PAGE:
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Monthly Archives: January 2006

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While former shortstop Alex Rodriguez was honored at a dinner held by the New York chapter of the Baseball Writer’s of America on Sunday night, the Red Sox have reportedly picked up a shortstop of their own, another Alex, Alex Gonzalez (who will presumably be backed-up by Alex Cora). Gonzalez will join Josh Beckett to help give the Yankees warm memories of the 2003 World Serious. A lousy hitter–who has displayed some pop over the course of his career–Gonzalez is known as a fine defensive player.

Bookish, Baby

Every year, Bronx Banter correspondent Christopher DeRosa puts out an annual for his friends called “The Baseball Procrastinator,” in which he chronicles the previous season in baseball. DeRosa includes sharp and entertaining book reviews in his annual–my favorite part, to be honest. DeRosa doesn’t only cover books that were released last year, he reviews books that he just simply got around to reading. Well, I find them so enjoyable that I asked if he’d modify a grouping of this year’s batch for you guys here at Bronx Banter. He has, and so here they are. Enjoy.

2005 Readings in Baseball

By Christopher DeRosa

Bill James Handbook 2006 (Cabrera cover)

They do a great job with the leader boards in this book. They’re so extensive that they’re not just a vehicle to see who did better than who, but to see how different players play the game.

You can use the Handbook to break down questions like, who was a better leadoff hitter, Derek Jeter or Johnny Damon? Not only overall, but specifically as a leadoff hitter, Jeter gets on base more than Damon, .391 to .367. Another job of the leadoff hitter is to take some pitches. Jeter led the AL in pitches seen with 2883. Jeter also led the league in ground ball to fly ball ratio. Is that someone you’d want hitting first, or second with possibly a man on? The book has a new baserunning report. Who scored a higher percentage of times when reaching base? Damon, 38% to 34% for Jeter. But Jeter was much better going first-to-third, doing so in 42% of such opportunities (18/43) vs. 19% for Damon (6/31). Jeter was also better at scoring from second base, 15 times in 21 chances, as opposed to 22 out of 34 chances for Damon. Damon did score 7 times in 10 chances from first base, Jeter 5 times in 10 chances. Damon was the better percentage base stealer, 18-1 vs. 14-5.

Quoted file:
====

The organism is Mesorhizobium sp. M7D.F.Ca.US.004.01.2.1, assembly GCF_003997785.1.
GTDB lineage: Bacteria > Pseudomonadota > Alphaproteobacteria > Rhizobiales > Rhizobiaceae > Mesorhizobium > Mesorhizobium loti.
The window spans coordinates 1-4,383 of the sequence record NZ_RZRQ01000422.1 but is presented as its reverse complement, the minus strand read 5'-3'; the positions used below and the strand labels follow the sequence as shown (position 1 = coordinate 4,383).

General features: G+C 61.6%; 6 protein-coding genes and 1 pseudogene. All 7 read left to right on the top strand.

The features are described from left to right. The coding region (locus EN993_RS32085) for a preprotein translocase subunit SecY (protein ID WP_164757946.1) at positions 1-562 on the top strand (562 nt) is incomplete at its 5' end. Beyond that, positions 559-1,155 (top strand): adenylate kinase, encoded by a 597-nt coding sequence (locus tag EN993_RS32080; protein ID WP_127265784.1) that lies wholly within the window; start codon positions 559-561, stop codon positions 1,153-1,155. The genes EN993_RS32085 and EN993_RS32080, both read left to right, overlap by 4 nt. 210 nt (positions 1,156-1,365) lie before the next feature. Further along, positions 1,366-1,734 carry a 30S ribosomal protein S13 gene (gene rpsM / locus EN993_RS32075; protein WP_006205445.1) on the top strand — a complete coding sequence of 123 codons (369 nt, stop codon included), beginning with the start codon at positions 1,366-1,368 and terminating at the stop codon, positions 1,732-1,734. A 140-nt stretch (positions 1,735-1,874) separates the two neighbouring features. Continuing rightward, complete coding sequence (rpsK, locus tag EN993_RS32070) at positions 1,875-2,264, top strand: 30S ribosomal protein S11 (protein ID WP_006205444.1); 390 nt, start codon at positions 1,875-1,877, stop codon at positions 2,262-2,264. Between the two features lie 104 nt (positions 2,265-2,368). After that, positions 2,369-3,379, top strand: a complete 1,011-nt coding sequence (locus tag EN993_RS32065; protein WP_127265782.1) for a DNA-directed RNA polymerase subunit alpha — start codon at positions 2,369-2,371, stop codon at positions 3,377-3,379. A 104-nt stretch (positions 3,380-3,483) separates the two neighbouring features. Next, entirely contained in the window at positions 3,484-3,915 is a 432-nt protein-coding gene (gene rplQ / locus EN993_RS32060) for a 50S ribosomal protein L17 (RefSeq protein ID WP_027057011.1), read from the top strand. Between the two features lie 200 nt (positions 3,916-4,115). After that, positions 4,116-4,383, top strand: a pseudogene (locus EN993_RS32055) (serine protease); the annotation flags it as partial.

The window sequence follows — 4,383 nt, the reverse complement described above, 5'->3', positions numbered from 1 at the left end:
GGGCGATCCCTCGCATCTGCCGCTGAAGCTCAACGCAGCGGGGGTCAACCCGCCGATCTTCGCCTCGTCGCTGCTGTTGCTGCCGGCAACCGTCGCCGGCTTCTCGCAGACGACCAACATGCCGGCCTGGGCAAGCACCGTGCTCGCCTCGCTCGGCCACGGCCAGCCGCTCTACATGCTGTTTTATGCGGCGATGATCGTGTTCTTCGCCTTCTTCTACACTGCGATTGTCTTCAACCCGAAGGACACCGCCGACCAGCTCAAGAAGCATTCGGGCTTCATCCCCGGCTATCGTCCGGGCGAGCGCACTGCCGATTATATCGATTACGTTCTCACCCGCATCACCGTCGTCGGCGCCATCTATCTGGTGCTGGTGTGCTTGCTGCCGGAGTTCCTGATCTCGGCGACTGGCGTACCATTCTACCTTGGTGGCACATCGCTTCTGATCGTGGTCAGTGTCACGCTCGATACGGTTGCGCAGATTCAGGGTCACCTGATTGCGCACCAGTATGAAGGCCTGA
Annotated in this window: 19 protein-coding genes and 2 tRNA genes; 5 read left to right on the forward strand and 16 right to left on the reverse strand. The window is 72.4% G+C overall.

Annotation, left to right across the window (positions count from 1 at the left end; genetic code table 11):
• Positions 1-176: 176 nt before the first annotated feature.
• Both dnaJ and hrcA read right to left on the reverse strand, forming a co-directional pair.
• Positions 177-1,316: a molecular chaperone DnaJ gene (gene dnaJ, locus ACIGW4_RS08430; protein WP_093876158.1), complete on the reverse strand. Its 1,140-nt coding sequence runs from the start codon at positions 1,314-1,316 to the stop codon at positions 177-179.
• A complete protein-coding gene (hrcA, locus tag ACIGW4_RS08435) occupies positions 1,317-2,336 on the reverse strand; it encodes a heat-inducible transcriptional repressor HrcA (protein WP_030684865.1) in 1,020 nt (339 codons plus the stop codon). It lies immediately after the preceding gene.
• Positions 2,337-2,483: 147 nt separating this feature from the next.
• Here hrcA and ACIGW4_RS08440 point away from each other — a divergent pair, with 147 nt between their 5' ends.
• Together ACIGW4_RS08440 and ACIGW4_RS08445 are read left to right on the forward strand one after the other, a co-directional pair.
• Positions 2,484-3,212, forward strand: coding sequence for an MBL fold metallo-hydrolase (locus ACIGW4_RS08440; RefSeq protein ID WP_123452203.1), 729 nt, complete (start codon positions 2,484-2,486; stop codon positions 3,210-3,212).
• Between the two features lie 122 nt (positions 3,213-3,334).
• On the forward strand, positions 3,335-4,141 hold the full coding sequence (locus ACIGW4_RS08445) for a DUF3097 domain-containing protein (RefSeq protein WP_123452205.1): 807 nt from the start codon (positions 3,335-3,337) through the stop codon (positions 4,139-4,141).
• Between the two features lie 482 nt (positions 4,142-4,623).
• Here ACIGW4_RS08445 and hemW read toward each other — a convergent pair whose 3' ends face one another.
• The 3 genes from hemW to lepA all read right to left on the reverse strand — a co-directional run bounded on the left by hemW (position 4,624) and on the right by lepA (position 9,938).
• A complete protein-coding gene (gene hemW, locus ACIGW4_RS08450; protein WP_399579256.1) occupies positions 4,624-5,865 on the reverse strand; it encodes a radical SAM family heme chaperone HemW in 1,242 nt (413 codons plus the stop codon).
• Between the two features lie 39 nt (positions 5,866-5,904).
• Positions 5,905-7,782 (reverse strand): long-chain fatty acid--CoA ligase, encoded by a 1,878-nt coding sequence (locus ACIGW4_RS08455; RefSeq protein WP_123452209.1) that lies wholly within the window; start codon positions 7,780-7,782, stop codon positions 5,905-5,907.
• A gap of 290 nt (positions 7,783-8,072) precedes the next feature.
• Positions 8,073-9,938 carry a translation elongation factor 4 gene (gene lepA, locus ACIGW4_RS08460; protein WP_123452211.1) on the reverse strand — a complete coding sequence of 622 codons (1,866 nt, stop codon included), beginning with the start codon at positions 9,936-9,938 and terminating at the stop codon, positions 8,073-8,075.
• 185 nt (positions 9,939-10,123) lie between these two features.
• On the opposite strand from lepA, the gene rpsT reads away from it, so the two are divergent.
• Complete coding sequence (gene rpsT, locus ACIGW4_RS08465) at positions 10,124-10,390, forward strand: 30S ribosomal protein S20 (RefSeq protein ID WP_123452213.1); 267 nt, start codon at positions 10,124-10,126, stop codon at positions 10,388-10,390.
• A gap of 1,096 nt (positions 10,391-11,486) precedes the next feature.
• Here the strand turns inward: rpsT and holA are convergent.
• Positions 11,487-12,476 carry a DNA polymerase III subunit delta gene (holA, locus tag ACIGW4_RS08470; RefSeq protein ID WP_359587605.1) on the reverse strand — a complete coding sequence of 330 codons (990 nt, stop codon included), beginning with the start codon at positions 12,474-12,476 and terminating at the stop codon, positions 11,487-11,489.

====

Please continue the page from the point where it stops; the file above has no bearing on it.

More Yankees: It’s fun to see Mariano’s across-the-leader-board domination of the reliever stats. He led the league in save percentage (91.5), relief ERA (1.38), lowest opponents’ batting average (.177), lowest opponents’ on base percentage (.235), lowest opponents’ slugging percentage (.230), retiring the first batter faced (.831). He was also 4th in he league in opponents’ batting average with runners on. He was the 3rd hardest pitcher for lefties to hit (.177), and the 5th hardest for right-handers to hit (.176). No one else was so high on both lists. He was tied for 3rd with 43 saves, tied for 4th with 7 relief wins, 10th in relief games (71), and 7th in relief innings (78.1).

After years toiling near the bottom of the league, Derek Jeter has moved all the way up to 2nd in the AL in range factor, and he won his second Gold Glove! After watching him all year, I don’t really think he deserved it, but it is a kind of funny payback for yet another season of relentless Jeter-bashing from the baseball hipsters.